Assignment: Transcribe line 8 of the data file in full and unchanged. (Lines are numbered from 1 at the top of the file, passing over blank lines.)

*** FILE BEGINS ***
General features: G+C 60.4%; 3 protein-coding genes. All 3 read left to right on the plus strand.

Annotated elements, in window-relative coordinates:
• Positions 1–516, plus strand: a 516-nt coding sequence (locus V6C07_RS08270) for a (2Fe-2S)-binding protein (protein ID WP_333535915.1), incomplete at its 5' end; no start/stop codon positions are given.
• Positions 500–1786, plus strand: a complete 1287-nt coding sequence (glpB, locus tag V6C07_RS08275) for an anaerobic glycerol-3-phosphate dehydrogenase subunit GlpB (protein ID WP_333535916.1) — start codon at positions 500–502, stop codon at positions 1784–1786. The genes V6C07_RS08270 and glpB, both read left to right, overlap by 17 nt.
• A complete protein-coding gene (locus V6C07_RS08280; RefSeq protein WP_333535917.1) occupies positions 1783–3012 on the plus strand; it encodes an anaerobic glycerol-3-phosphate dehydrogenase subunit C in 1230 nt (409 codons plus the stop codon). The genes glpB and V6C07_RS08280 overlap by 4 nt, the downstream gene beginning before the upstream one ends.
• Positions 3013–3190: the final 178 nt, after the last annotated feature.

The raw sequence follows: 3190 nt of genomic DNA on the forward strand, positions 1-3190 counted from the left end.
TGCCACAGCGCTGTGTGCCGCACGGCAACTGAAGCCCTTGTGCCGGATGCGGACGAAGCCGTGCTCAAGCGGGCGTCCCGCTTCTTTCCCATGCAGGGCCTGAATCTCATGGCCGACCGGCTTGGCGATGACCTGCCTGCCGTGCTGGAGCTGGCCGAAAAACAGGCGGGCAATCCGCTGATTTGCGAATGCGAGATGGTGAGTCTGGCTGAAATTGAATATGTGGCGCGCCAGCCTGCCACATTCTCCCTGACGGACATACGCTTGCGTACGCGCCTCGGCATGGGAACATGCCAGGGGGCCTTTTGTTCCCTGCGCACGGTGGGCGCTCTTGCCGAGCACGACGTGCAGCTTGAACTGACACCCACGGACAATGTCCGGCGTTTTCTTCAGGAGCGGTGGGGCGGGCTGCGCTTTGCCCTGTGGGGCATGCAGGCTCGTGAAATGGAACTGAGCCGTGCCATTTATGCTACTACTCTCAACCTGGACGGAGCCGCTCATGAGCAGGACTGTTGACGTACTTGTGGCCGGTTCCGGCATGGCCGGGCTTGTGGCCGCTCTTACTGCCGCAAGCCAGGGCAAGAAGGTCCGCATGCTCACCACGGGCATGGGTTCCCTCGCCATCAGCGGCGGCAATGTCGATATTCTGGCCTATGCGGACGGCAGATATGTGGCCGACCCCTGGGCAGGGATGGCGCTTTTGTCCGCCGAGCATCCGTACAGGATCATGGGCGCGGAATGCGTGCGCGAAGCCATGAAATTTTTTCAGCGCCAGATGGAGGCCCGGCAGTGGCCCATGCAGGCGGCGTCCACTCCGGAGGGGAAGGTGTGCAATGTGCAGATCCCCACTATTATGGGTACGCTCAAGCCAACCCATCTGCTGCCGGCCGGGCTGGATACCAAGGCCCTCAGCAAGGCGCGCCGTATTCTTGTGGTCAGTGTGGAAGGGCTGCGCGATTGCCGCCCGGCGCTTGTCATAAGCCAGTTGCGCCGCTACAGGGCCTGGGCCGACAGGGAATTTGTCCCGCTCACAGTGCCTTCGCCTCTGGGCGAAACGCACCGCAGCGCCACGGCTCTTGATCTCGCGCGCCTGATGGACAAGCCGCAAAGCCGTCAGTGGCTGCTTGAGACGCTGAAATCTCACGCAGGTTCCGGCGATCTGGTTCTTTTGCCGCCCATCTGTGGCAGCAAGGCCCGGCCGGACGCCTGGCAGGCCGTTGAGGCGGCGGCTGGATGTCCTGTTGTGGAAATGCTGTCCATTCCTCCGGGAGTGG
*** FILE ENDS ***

TGCCACAGCGCTGTGTGCCGCACGGCAACTGAAGCCCTTGTGCCGGATGCGGACGAAGCCGTGCTCAAGCGGGCGTCCCGCTTCTTTCCCATGCAGGGCCTGAATCTCATGGCCGACCGGCTTGGCGATGACCTGCCTGCCGTGCTGGAGCTGGCCGAAAAACAGGCGGGCAATCCGCTGATTTGCGAATGCGAGATGGTGAGTCTGGCTGAAATTGAATATGTGGCGCGCCAGCCTGCCACATTCTCCCTGACGGACATACGCTTGCGTACGCGCCTCGGCATGGGAACATGCCAGGGGGCCTTTTGTTCCCTGCGCACGGTGGGCGCTCTTGCCGAGCACGACGTGCAGCTTGAACTGACACCCACGGACAATGTCCGGCGTTTTCTTCAGGAGCGGTGGGGCGGGCTGCGCTTTGCCCTGTGGGGCATGCAGGCTCGTGAAATGGAACTGAGCCGTGCCATTTATGCTACTACTCTCAACCTGGACGGAGCCGCTCATGAGCAGGACTGTTGACGTACTTGTGGCCGGTTCCGGCATGGCCGGGCTTGTGGCCGCTCTTACTGCCGCAAGCCAGGGCAAGAAGGTCCGCATGCTCACCACGGGCATGGGTTCCCTCGCCATCAGCGGCGGCAATGTCGATATTCTGGCCTATGCGGACGGCAGATATGTGGCCGACCCCTGGGCAGGGATGGCGCTTTTGTCCGCCGAGCATCCGTACAGGATCATGGGCGCGGAATGCGTGCGCGAAGCCATGAAATTTTTTCAGCGCCAGATGGAGGCCCGGCAGTGGCCCATGCAGGCGGCGTCCACTCCGGAGGGGAAGGTGTGCAATGTGCAGATCCCCACTATTATGGGTACGCTCAAGCCAACCCATCTGCTGCCGGCCGGGCTGGATACCAAGGCCCTCAGCAAGGCGCGCCGTATTCTTGTGGTCAGTGTGGAAGGGCTGCGCGATTGCCGCCCGGCGCTTGTCATAAGCCAGTTGCGCCGCTACAGGGCCTGGGCCGACAGGGAATTTGTCCCGCTCACAGTGCCTTCGCCTCTGGGCGAAACGCACCGCAGCGCCACGGCTCTTGATCTCGCGCGCCTGATGGACAAGCCGCAAAGCCGTCAGTGGCTGCTTGAGACGCTGAAATCTCACGCAGGTTCCGGCGATCTGGTTCTTTTGCCGCCCATCTGTGGCAGCAAGGCCCGGCCGGACGCCTGGCAGGCCGTTGAGGCGGCGGCTGGATGTCCTGTTGTGGAAATGCTGTCCATTCCTCCGGGAGTGG